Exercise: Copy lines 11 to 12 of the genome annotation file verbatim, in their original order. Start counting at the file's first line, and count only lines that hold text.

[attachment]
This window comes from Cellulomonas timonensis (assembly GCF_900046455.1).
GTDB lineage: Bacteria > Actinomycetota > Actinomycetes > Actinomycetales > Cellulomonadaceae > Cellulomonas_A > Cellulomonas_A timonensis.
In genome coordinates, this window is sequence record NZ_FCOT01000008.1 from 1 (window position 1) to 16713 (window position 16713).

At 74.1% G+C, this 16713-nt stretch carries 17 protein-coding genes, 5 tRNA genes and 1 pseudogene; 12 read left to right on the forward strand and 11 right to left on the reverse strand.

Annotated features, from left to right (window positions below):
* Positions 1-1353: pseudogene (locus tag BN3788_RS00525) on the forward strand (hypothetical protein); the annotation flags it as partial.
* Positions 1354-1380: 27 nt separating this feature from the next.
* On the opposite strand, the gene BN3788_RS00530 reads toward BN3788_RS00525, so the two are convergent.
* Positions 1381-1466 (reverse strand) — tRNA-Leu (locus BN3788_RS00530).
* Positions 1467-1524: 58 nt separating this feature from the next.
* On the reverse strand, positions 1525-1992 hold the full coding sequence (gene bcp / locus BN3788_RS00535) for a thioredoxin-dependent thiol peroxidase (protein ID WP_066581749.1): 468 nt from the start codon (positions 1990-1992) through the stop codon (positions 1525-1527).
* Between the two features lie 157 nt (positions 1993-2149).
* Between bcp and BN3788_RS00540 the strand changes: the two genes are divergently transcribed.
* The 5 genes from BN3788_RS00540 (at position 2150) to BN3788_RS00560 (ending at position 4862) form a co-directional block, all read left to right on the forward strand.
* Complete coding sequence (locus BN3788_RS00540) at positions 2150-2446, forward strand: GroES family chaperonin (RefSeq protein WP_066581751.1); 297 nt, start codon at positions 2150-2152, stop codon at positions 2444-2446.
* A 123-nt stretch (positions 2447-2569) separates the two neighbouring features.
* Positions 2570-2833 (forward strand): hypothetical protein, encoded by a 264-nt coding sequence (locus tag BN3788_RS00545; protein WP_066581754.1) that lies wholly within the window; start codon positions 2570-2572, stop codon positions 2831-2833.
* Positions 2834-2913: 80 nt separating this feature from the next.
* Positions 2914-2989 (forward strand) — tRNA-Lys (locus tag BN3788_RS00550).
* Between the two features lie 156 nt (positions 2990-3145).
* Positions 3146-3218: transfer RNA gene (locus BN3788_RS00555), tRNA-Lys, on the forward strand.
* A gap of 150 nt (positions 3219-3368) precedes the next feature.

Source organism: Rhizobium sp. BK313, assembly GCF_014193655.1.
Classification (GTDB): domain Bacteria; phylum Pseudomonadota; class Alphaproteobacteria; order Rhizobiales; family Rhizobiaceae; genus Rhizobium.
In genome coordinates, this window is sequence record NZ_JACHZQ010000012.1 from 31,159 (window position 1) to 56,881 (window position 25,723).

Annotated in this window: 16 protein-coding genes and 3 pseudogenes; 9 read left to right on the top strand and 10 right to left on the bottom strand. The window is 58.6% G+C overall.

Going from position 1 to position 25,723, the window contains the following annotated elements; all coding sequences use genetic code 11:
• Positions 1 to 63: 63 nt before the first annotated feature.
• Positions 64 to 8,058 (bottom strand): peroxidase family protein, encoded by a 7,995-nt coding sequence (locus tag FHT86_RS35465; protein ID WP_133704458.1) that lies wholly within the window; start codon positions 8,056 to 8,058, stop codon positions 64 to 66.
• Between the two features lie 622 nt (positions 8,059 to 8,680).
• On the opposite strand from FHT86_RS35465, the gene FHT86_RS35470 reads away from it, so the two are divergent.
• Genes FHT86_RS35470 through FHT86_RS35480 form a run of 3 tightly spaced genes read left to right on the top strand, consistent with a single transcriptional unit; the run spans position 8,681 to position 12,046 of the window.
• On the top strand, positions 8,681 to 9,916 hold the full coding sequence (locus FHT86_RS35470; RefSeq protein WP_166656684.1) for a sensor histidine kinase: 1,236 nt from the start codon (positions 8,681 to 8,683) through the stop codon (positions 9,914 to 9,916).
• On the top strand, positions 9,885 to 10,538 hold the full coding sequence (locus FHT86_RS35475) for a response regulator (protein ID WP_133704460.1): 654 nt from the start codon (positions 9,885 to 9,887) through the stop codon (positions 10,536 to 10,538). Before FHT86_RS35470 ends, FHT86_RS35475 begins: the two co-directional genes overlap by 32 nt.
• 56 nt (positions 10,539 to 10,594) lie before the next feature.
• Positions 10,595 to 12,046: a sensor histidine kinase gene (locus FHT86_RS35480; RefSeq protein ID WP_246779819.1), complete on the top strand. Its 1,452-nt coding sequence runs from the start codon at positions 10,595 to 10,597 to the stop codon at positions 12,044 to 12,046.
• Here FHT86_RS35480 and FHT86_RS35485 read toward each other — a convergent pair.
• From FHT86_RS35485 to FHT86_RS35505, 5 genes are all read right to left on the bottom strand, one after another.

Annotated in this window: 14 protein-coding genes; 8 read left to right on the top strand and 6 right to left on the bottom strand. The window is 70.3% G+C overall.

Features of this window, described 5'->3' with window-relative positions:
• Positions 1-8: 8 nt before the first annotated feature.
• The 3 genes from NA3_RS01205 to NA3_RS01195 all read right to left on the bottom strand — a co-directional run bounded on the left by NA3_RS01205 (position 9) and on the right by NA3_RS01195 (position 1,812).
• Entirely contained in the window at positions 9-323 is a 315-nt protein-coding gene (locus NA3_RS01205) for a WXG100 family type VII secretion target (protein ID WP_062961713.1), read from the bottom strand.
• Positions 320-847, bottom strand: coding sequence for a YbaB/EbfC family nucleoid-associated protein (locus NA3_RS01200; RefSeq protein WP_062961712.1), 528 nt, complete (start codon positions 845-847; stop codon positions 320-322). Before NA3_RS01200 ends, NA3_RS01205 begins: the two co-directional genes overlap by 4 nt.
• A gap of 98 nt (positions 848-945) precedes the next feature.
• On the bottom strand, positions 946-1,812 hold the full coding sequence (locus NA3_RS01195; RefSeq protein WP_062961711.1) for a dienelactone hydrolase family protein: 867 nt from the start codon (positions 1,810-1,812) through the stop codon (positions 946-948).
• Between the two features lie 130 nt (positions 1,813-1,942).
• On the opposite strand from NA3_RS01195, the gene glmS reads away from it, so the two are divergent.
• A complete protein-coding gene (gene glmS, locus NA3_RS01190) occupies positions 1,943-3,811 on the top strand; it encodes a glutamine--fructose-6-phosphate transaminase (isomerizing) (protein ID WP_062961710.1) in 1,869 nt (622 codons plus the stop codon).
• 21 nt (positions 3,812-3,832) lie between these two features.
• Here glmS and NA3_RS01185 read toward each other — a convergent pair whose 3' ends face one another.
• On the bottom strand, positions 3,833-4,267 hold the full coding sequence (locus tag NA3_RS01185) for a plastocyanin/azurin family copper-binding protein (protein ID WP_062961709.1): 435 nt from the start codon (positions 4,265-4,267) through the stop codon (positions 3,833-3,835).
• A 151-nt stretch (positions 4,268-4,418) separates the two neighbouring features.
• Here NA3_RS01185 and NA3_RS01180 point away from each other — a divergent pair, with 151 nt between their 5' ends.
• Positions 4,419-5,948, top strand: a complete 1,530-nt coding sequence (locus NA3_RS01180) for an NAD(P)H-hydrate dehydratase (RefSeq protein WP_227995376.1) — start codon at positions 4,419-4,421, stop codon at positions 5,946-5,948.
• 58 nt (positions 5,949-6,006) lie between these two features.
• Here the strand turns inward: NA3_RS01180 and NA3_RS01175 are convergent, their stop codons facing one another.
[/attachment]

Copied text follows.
* On the reverse strand, positions 1525-1992 hold the full coding sequence (gene bcp / locus BN3788_RS00535) for a thioredoxin-dependent thiol peroxidase (protein ID WP_066581749.1): 468 nt from the start codon (positions 1990-1992) through the stop codon (positions 1525-1527).
* Between the two features lie 157 nt (positions 1993-2149).